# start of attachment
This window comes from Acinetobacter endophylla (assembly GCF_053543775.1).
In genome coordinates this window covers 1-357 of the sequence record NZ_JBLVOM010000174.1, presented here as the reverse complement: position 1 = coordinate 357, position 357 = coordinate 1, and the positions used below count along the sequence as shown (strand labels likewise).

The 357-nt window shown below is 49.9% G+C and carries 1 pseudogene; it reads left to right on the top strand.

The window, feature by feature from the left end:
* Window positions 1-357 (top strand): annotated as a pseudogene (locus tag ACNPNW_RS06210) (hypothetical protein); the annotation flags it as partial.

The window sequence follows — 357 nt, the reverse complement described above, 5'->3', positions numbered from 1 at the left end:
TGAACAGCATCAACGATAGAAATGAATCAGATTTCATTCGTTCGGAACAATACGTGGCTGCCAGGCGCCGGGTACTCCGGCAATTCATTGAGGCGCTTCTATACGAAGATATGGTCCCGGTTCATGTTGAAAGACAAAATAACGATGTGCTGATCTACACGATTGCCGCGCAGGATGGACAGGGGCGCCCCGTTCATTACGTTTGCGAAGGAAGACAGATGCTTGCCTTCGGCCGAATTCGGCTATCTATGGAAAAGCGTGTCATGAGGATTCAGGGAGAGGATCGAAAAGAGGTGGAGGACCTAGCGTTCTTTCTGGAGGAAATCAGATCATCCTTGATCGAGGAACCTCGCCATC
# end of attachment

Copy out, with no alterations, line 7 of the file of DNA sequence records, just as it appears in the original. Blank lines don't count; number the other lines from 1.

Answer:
TGAACAGCATCAACGATAGAAATGAATCAGATTTCATTCGTTCGGAACAATACGTGGCTGCCAGGCGCCGGGTACTCCGGCAATTCATTGAGGCGCTTCTATACGAAGATATGGTCCCGGTTCATGTTGAAAGACAAAATAACGATGTGCTGATCTACACGATTGCCGCGCAGGATGGACAGGGGCGCCCCGTTCATTACGTTTGCGAAGGAAGACAGATGCTTGCCTTCGGCCGAATTCGGCTATCTATGGAAAAGCGTGTCATGAGGATTCAGGGAGAGGATCGAAAAGAGGTGGAGGACCTAGCGTTCTTTCTGGAGGAAATCAGATCATCCTTGATCGAGGAACCTCGCCATC